photos by Charlie Gibson.
Grass is officially the greatest idea ever. It's a "crafty carnival circus party" where you can see how talented and creative your friends are.
Be proud of them and of Cincinnati. Buy things. Drink beer. Eat pizza. Watch some flicks. And dance to the Lions Rampant and DJ INDIANgiver.
Have you seen this yet? Thousands of conceited women with eating disorders almost killed each other at an America's Next Top Model audition in New York.
Living with the Amish is a documentary-style show originally aired on UK's Channel 4 in 2011. In that first season, six British teenagers (three boys, three girls) flew across the pond to live with Amish families in Ohio and Pennsylvania. This time, producers have teamed up with A&E for an all-American version.
"Having spent the last three years working with the Amish we have found them to have great wisdom and compassion in the difficult task of raising a family and this is something we will focus on in the new American series. We are therefore looking for families that feel they could learn something from the Amish lifestyle and way of parenting. For example, a single mother struggling to maintain discipline and authority in her household, or parents worried that their teenage son might be at risk of making poor life choices, or a daughter rebelling against her parents' authority. We hope that the time with the Amish will open their eyes to a different way of thinking and will be a positive and enriching experience for all those involved."
Celebrate the end of the Bush era by planning your own Bush Bash and then putting the photos on flickr. Get in on the action and get more information by clicking here.
Do you love the true storytelling style of This American Life and live groups like The Moth and Cincinnati's True Theater? Head down to Below Zero Lounge tonight for Teilen (German for "to share"), a local storytelling night. In honor of Leap Day, tonight's theme will be "leaping out." Enjoy a variety of true stories told without notes, and feel free to share your own five-minute anecdote. Storytelling is one of the oldest human traditions and it's still a great way to connect with others. Doors open at 6 p.m.; the free event starts at 7. Find details here.
Sexy Time Live Band Karaoke continues its weekly mission to make us all feel like Rock Stars. Become a frontman (or woman!), if only for three minutes. Karaoke kicks off at 9 p.m. in Northside Tavern's back room. Check out the group's Facebook page for details and an extensive song selection (start rehearsing now!).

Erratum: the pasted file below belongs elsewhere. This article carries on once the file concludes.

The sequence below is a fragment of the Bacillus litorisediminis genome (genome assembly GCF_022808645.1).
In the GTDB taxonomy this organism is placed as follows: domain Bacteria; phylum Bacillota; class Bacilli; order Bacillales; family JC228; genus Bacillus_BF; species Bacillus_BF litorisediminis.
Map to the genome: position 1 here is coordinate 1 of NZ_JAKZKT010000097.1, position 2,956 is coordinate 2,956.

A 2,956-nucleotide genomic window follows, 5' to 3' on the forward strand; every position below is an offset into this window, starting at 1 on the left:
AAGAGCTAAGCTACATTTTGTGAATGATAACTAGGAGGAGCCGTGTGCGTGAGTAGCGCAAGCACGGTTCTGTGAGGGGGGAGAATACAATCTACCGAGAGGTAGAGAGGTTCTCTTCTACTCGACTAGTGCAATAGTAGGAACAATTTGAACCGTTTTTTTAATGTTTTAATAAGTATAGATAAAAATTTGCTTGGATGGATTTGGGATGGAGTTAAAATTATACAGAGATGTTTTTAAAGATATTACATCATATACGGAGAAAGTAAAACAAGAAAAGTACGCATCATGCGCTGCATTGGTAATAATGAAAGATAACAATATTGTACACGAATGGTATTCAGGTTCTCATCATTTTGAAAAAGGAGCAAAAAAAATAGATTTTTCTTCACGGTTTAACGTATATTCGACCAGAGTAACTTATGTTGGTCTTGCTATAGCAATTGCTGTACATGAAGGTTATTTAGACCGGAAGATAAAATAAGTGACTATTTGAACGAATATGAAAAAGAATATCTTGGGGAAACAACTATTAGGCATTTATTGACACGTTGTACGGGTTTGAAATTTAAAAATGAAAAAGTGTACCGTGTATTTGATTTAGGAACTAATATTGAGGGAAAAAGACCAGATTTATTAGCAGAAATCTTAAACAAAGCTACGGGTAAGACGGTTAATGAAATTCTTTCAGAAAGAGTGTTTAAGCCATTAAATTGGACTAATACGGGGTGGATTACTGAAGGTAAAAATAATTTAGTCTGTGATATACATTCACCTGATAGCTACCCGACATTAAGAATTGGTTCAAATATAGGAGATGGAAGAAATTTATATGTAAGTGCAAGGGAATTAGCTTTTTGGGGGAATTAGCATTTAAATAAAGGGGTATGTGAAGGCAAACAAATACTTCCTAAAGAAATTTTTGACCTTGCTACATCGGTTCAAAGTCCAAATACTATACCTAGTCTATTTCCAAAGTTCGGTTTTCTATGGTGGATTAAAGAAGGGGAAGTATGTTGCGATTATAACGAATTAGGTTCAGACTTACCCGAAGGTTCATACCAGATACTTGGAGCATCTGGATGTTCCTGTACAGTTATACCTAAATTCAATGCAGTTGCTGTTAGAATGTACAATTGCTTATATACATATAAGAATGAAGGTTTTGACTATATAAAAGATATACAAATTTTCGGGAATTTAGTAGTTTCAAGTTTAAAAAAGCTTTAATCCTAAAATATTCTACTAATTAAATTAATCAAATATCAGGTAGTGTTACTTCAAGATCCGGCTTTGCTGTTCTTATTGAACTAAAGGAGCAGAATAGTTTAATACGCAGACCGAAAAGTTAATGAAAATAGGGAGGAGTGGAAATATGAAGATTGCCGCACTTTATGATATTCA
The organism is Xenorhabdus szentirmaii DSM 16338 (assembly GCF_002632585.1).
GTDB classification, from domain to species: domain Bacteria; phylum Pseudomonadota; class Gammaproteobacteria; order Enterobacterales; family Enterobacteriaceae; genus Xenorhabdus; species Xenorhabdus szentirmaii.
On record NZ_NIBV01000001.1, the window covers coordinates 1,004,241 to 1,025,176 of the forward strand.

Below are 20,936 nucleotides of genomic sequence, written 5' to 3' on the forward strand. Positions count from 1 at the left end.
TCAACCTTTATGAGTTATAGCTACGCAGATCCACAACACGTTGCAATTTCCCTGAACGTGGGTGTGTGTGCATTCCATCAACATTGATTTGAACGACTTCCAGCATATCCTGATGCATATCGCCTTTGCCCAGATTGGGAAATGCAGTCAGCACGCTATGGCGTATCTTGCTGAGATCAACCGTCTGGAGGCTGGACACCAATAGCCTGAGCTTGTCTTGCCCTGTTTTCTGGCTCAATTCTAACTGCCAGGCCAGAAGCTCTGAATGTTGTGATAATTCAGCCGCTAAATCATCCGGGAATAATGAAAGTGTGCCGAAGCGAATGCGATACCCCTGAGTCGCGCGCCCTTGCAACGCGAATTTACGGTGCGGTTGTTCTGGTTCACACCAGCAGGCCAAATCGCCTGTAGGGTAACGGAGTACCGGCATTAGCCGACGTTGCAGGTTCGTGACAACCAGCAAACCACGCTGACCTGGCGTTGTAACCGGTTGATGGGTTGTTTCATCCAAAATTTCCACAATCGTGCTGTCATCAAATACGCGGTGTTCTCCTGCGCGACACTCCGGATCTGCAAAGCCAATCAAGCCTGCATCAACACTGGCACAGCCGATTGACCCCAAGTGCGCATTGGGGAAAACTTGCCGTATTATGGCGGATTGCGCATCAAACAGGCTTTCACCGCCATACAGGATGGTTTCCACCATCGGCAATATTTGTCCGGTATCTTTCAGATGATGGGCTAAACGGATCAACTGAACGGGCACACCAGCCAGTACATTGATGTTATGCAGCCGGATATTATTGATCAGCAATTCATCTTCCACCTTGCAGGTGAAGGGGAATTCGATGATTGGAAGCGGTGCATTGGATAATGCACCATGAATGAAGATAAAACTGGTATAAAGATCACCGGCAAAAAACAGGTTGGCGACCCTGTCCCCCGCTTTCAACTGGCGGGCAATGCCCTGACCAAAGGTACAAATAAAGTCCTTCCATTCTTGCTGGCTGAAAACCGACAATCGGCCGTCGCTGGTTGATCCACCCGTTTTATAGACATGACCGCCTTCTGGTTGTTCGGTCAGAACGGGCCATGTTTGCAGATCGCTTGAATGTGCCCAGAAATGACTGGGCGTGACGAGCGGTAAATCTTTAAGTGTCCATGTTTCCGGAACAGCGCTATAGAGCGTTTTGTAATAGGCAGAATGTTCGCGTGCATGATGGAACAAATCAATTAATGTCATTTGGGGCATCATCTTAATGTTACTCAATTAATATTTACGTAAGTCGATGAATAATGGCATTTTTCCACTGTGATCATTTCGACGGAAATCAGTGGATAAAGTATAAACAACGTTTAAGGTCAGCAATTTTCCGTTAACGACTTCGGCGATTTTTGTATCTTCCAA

So our bars may not be open until 5 a.m. (Washington D.C. is officially the party capital of the United States tonight), but there are still some sweet parties/drinking events going on around our fine city.
Oktoberfest Zinzinnati is taking over downtown this weekend, bringing around 500,000 guests! Once you've had your fill of schnitzel, Spaten and sauerkraut, stop by the CityBeat booth for the official Oktoberfest guide and register for a VIP MPMF Package and other prizes.
That’s right, according to Bloomberg Businessweek, Cincinnati is the 21st best city in the United States.
The news wire cites Cincinnati’s picturesque downtown, Great American Ball Park, the Cincinnati Pops orchestra and the presence of corporate giant Procter & Gamble as reasons why the city was included in its list of “America’s 50 Best Cities.”
It also doesn’t hurt that have 105 bars, 600 restaurants, 18 museums, 35 libraries and two professional sports teams.
The rankings were based on leisure attributes (such as bars, restaurants and parks), educational attributes, economic factors, crime and air quality. Bloomberg Businessweek said the greatest weighting was placed on leisure amenities, (because having tons of bars to go to is way more important than a good public school system).
San Francisco topped the list of best cities, followed by hipster haven Seattle, Washington D.C. and Boston.
Cleveland barely made it onto the rankings at 46 and Columbus beat us out by one, ranking No. 20.
The Queen City (we at CityBeat are refusing to adopt the moniker “The City That Sings”) beat out such major metropolises as Los Angeles, St. Louis, Reno, Dallas, Indianapolis, San Antonio, Chicago and Houston.